You have to admire the GAA. Even though soccer is the most participated sport on the island of Ireland, its the GAA who have gone from strength to strength. The tribal love from supporters towards their county and their local clubs is the envy of the soccer world. As is the funding they receive to refurbish the likes of Páirc Uí Chaoimh, Croke Park, Semple Stadium, Walsh Park and many other projects over the years. With GAA stadiums around the country improving facilities every year and with large capacities, it makes the match day experience an enjoyable one for their loyal following.
But I do think the GAA could take something from their soccer rivals to help improve their game and in turn improve the level of some of the least successful counties. That comes in the format of the Sam Maguire All Ireland football championship. Currently we have the back door route which means lose your first game and you get another game, a second chance if you like, and if you lose you are out. That means all you training and preparation for months could lead to you being knocked out at the early in june, which in all fairness is total nonsense. Players need games to improve, to learn, to be able to compete. A team can never compete, learn or improve if the two competitive matches they play each year are loses just from the basic fact that they may play the best team in the country and possibly a similarly strong unit and then they are out. We are not talking about the Dublins of this world or the Kerrys, but the smaller counties who need help to improve and a chance to improve.
The Allianz league format at the start of every year (while being competitive) has always been treated as preperation for the Sam Maguire. Pre-Season friendlies you might say. Trying out new players, new combinations and perhaps new tactics. It has always been treated in this way from the supporters too. While they always want to see their county win, never has a county and their supporters gone into meltdown over not winning a league or generally based on their league form. So what can be done with the Sam Maguire to make it more competitive for all the counties?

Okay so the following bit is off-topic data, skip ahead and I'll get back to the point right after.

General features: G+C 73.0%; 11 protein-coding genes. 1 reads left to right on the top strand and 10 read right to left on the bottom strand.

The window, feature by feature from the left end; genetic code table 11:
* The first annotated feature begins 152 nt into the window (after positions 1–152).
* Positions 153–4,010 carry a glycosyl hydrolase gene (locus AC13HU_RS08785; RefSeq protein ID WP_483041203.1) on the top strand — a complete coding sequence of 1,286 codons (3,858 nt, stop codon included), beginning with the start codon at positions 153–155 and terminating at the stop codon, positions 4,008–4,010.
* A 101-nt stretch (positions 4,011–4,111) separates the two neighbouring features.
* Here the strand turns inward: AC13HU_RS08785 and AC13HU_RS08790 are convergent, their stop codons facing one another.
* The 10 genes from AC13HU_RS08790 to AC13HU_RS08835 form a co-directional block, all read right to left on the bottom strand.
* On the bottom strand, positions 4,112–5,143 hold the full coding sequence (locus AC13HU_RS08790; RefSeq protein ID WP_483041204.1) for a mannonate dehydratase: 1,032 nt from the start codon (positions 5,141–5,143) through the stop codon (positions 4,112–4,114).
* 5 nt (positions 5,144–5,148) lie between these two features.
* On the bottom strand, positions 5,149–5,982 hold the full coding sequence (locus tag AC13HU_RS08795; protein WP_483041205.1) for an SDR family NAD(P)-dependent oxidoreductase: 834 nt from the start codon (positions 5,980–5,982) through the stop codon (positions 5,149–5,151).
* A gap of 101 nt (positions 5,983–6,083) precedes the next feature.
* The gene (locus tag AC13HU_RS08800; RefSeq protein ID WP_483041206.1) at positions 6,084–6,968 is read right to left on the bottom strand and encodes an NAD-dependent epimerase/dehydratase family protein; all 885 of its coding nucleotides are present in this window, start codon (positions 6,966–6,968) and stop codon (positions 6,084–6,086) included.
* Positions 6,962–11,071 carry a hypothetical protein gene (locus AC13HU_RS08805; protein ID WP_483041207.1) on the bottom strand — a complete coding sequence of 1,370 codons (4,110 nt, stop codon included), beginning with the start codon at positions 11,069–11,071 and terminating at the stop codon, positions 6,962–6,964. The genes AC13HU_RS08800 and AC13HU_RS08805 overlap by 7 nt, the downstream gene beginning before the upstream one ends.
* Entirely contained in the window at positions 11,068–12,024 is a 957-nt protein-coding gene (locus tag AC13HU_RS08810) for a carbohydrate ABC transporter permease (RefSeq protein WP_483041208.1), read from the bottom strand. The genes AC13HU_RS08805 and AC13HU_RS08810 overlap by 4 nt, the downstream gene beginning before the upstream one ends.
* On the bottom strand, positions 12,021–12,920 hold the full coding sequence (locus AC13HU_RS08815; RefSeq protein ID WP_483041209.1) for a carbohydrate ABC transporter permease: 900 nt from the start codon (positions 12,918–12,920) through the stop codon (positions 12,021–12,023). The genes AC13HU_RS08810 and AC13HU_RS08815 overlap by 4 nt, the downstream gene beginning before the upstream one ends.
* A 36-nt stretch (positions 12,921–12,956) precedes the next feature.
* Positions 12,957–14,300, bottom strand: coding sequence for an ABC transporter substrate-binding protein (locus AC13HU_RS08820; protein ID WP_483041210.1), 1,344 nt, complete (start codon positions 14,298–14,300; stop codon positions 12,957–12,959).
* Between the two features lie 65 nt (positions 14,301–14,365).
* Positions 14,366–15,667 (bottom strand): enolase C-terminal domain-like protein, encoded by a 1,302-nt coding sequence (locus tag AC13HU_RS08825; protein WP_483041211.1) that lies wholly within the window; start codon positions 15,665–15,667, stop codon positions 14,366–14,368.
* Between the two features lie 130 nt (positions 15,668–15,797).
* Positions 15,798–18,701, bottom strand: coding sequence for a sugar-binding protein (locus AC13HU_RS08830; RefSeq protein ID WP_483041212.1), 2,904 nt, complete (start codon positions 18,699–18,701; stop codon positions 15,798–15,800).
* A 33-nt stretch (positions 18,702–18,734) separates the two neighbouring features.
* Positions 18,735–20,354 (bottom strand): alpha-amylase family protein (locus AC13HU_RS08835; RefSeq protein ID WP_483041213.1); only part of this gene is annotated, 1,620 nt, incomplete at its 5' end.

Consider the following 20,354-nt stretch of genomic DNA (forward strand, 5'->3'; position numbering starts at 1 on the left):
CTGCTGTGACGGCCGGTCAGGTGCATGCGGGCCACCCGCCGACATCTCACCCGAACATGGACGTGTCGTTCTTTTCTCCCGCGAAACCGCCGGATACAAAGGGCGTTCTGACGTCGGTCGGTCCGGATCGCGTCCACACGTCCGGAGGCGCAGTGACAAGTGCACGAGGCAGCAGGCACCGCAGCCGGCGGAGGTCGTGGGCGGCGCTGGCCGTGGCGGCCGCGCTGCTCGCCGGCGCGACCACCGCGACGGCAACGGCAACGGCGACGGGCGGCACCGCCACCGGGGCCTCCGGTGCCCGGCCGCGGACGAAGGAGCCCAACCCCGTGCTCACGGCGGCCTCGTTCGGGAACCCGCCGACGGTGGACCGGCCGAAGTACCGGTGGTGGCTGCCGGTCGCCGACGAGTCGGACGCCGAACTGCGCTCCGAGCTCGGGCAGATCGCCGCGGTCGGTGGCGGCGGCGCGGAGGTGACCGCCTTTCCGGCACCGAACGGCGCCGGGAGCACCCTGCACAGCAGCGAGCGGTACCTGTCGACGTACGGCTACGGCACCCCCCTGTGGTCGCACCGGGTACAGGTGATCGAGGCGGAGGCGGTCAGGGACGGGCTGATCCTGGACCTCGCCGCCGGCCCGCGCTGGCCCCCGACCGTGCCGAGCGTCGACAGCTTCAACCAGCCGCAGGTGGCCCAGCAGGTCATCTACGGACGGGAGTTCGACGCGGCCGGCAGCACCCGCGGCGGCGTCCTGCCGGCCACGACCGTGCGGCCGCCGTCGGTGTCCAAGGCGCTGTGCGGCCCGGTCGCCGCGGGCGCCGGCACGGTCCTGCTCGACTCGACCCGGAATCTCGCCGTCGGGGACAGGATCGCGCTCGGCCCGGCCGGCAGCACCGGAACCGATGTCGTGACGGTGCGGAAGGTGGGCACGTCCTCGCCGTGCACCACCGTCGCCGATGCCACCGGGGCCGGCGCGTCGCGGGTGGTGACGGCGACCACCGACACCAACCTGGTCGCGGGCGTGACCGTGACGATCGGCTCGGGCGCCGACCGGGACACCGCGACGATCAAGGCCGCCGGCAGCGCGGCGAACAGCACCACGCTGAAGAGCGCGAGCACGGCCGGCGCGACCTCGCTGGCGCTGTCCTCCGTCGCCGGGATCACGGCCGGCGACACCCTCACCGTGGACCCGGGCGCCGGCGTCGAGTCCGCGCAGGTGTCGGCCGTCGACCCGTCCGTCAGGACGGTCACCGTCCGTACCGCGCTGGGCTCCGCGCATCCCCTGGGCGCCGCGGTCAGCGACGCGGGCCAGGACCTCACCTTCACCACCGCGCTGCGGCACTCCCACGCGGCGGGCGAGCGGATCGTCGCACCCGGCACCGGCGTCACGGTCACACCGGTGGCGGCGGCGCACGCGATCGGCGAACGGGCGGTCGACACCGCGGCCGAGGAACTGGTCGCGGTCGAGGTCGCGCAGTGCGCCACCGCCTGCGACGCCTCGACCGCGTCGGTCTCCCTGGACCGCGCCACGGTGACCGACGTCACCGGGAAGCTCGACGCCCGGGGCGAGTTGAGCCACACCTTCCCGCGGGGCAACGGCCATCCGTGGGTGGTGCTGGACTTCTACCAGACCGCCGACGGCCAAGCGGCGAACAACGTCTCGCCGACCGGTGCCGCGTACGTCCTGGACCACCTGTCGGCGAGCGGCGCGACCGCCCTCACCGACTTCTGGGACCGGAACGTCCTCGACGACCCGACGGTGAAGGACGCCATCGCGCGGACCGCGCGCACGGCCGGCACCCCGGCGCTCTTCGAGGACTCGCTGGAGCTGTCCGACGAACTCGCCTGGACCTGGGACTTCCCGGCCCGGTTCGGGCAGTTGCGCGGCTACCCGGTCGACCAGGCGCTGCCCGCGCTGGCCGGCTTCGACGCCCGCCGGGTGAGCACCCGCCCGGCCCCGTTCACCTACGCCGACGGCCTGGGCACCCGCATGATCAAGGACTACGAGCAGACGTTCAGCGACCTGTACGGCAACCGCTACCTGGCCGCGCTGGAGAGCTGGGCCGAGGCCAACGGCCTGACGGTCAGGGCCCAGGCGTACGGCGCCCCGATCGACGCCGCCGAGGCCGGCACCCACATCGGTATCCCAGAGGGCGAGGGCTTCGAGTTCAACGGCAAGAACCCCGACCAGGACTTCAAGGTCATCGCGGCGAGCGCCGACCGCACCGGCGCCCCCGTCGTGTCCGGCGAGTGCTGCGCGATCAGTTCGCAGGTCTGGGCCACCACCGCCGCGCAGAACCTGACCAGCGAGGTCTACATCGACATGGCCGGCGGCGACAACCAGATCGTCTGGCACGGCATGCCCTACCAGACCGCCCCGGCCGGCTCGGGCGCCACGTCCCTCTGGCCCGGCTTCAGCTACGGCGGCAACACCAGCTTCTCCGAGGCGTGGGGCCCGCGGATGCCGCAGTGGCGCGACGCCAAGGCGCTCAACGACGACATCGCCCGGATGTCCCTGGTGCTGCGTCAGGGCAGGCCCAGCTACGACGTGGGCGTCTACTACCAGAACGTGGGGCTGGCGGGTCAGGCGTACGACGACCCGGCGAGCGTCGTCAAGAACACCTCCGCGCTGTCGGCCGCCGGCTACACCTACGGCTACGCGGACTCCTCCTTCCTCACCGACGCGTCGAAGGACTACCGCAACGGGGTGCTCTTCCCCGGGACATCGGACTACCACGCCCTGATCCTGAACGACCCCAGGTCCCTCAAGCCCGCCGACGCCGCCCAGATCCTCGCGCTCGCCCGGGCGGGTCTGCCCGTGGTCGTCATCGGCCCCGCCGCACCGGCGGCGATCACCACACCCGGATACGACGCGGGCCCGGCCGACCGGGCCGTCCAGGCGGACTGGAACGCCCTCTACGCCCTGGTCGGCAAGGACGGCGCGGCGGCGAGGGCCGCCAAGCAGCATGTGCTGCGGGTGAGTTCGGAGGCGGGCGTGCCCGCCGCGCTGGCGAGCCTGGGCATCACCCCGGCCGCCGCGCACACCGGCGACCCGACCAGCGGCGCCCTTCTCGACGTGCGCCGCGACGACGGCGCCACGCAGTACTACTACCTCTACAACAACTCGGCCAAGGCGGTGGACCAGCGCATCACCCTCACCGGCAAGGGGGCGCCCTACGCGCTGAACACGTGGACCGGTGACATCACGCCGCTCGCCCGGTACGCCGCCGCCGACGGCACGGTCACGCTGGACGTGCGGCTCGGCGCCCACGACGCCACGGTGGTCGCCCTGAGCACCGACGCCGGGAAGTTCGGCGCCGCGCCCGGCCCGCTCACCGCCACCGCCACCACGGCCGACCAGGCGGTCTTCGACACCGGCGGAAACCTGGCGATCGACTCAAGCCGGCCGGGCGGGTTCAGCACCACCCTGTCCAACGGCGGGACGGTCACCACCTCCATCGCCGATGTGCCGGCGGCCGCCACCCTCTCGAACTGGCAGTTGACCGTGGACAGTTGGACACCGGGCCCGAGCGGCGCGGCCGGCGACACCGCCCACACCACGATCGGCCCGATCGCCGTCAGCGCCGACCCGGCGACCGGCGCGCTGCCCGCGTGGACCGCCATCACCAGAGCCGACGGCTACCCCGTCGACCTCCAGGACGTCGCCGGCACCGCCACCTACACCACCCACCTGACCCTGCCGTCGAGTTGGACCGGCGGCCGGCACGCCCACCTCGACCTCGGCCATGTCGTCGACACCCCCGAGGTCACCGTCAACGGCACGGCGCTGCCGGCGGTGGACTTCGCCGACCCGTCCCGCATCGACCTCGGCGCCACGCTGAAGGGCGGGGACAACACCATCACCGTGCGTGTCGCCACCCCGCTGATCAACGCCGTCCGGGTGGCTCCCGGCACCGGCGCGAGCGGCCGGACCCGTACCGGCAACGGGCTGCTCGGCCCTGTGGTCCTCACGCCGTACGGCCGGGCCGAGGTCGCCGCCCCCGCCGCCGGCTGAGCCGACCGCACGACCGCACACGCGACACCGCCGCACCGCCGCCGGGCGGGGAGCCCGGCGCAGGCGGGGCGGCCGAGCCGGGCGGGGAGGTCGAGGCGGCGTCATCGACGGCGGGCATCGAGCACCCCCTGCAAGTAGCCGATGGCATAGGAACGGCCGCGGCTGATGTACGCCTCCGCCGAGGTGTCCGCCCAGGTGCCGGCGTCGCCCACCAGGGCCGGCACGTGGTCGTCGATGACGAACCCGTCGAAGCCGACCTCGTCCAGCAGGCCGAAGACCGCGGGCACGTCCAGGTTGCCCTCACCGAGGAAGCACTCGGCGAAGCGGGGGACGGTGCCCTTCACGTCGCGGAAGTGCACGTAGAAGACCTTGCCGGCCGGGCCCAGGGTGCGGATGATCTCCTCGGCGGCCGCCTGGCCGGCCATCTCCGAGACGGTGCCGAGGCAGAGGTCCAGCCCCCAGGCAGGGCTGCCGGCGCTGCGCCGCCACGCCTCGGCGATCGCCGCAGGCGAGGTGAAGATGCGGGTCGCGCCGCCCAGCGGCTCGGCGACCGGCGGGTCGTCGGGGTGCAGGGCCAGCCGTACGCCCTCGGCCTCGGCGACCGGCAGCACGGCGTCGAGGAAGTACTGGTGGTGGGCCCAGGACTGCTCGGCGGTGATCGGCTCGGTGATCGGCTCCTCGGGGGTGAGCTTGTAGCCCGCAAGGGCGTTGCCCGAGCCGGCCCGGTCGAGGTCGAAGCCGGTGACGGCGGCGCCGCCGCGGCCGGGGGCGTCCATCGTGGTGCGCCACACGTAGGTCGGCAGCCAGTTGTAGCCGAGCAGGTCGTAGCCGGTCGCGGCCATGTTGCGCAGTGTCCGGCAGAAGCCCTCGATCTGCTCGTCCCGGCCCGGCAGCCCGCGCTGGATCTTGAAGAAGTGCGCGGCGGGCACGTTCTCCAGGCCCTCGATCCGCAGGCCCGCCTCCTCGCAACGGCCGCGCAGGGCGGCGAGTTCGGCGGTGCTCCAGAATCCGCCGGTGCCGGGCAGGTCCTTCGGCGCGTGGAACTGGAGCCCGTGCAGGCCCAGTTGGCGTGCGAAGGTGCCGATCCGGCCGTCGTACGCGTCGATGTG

A Champions League format would work like this :
8 Groups of 4 Teams
Play each other twice, so 6 group games each.
Teams would be seeded according to their Allianz League division. Giving an incentive in the Allianz League for counties to progress up the divisions.
If New York commit to playing there would be a group of 5 (33 teams). If not then a yearly game vs the All Ireland champions to be organised in New York to promote the game in America.
After the six games the top two teams from each group qualify to the Sam Maguire last 16 knockout stage. Table toppers would be seeded in a last 16 draw and would play a second placed team. The bottom 16/17 teams would progress into a ‘B’ Championship also a knockout tournament. If it’s 17 teams then the bottom team of the group of five would play the team with the worst record from one of the other groups in a play-off game to get into the last 16. Top seeding for the last 16 draw would be given to all third placed teams who would be drawn against a fourth placed team.
This would give every team a guaranteed seven games each summer which would provide the opportunity for players to gain valuable competitive experience. In turn the smaller counties players will no doubt improve in quality while also having an opportunity to win a trophy when qualifying for the ‘B’ Championship. These counties need a realistic goal and the ‘B’ Championship could provide that. Although a more appropriate name should be put on the trophy.
Not only would the players and teams benefit from this format but counties would benefit financially. More games and more meaningful games would bring in more revenue through gate receipts. In all, gate receipts represented almost half (48%) of the the GAA’s 2019 revenues at €36.1 million.
Overall the current format used to win Sam Maguire is unfair and hampers player and team development. Using the champions league format benefits everyone. It also brings more excitement and anticipation to games. It especially benefits the smaller counties in their bid to catch up with the traditionally bigger counties by gaining more game time and experience for their players and also the realistic opportunity to win a trophy.